Lessons from La La Land

As we all now know, in the end the Best Picture Oscar did not go to the movie “La La Land”.  In case you missed it, during this years’ Oscar Awards, Faye Dunaway and Warren Beatty mistakenly announced La La Land as the winner for Best Picture. The actual winner – Moonlight – was announce a few awkward minutes later. PricewaterhouseCoopers (PwC) was the firm responsible for tabulating the results, preparing the envelopes and delivering them to the speakers – all while keeping the results confidential. That one instance of human error could have killed PwC’s reputation and cost them a lucrative long-term partnership.  But, it didn’t and probably won’t.  People will joke, but most likely, PwC will return next year.

For 80+ years the Academy has outsourced the ballot process to PwC.  The accounting firm has remained committed to a standard process of tabulating ballots and preparing envelopes.  Their staff had defined roles and conducted extensive preparation, which allowed them to quickly identify a mistake.  The communication of the mistake was somewhat delayed and has been tagged as a process improvement opportunity.  PwC accepted responsibility and publically and personally apologized to everyone at the Academy, “Moonlight” and “La La Land”.  Otherwise stellar execution will buy them some forgiveness. While consistency and communication will work to strengthen their brand and help them survive this very public ‘oops’.

I see several lessons from this scenario that insurance agencies and other organizations may want to reflect upon. These best practices help organizations ensure consistent service, reduce errors, mitigate liability or defend E&O claims.

  • Maintain Discipline to Process – Identify clear roles and responsibilities for producers and account management staff. Define processes and establish standardized procedures.
  • Create Checks & Balances – Incorporate double checks into workflows. Agents typically think of this as timely Policy Checking for P&C and Peer Review for Employee Benefits.  These are good, but they only occur after the policy is issued.  Agents need to think about investing time into quality assurance prior to policy issuance.  This could include random audits or utilizing an agent management system that is able to flag mistakes.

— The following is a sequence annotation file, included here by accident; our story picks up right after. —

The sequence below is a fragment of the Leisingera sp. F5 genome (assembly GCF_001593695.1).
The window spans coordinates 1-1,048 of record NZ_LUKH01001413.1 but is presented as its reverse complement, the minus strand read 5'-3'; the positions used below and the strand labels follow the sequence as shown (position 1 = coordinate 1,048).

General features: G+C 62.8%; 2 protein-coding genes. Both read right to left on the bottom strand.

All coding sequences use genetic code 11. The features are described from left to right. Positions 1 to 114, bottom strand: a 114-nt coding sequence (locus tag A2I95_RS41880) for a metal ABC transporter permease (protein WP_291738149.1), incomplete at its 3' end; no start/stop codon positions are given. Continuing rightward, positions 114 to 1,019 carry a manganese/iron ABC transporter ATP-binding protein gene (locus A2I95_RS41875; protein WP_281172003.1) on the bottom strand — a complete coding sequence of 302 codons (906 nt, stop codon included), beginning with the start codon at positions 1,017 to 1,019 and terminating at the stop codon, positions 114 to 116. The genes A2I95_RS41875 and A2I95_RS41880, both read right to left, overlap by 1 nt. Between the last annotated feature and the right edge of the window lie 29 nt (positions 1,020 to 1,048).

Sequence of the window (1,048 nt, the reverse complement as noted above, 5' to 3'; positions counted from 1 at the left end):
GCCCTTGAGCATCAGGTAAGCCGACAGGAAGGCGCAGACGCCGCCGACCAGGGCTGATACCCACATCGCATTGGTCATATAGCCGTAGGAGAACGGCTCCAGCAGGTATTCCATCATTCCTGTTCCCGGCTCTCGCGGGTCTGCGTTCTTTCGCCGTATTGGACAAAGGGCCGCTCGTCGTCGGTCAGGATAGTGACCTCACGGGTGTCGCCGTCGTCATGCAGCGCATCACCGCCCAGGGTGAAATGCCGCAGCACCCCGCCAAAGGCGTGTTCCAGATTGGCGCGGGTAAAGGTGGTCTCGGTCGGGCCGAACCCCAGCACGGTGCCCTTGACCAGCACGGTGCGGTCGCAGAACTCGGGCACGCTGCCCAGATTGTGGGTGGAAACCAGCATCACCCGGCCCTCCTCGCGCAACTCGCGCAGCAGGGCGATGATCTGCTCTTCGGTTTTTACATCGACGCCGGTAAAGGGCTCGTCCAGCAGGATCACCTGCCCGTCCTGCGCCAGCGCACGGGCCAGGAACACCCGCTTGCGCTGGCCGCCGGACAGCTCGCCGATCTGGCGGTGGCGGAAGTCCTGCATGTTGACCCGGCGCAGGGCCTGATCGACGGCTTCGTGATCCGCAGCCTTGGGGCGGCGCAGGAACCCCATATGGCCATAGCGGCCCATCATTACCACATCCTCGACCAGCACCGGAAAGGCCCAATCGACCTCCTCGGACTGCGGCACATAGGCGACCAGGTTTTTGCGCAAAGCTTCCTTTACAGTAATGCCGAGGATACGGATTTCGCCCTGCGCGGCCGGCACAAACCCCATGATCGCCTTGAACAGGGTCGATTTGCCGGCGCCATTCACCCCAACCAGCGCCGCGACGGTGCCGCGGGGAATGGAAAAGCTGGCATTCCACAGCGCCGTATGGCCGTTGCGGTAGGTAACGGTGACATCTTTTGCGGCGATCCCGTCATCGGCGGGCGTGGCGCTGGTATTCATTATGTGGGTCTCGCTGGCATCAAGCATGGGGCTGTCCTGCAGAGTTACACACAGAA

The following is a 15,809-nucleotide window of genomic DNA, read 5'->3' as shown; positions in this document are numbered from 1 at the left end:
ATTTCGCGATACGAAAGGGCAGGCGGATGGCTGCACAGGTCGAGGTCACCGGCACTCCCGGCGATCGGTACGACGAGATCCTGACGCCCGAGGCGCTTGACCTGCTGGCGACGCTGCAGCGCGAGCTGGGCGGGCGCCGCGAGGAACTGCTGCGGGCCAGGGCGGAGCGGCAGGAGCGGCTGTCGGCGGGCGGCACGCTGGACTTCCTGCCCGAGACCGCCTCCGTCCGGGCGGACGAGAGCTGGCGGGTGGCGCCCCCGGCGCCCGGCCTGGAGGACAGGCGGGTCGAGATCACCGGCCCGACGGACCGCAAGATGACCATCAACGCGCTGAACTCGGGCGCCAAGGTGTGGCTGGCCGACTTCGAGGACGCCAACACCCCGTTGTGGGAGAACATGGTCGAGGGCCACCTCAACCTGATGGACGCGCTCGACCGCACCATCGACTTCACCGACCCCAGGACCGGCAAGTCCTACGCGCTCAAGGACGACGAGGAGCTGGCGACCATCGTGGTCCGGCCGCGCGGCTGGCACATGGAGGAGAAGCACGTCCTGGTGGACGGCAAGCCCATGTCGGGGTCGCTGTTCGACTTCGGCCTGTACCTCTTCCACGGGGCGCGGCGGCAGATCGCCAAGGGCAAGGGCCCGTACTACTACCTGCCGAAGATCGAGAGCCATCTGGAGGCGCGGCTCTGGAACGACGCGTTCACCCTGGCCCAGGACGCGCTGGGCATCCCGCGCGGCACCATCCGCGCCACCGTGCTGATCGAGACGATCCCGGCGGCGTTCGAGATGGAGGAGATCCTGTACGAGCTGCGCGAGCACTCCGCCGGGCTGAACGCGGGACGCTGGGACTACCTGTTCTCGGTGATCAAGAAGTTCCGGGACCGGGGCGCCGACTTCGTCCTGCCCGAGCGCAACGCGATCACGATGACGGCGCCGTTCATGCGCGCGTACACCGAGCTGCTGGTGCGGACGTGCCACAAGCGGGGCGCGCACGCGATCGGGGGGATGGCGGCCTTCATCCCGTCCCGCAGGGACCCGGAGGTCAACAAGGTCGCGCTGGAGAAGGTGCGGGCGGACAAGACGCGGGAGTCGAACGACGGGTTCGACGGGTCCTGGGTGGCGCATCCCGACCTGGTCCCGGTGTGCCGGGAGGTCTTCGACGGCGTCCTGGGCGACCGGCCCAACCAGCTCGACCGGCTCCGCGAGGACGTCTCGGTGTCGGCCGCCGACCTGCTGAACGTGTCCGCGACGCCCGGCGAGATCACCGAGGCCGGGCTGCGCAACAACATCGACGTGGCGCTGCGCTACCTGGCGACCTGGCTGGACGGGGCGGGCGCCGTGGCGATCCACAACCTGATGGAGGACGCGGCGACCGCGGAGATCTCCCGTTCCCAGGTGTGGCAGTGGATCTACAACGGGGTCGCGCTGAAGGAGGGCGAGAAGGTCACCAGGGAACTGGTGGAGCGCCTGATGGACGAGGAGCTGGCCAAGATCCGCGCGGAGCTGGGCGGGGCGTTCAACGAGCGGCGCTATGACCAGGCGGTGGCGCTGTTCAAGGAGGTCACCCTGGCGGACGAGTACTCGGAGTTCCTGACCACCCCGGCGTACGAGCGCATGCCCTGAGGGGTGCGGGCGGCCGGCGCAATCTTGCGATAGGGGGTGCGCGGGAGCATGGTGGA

• Enable Quick Troubleshooting – Have a plan on how to handle something that goes wrong. Insurance processors are frequently told what they are supposed to do, but aren’t trained to handle mistakes. Memories fade so it is important to act fast.
  • Ensure Accountability & Communication – Create a positive environment that allows people to freely admit errors or speak up. Give them the tools and training to support constructive conversations with policy holders.  Develop an escalation process for internal awareness that identifies what, who, when and how.

Whether you are doing this yourself, or outsourcing to a consultant or service provider, you need to keep in mind that this is an ongoing effort – just ask PwC. You can’t write the procedures and train your staff in a ‘one and done’. You need to maintain awareness and training to avoid complacency. The lesson from this year’s Oscar ceremony is a great reminder of this.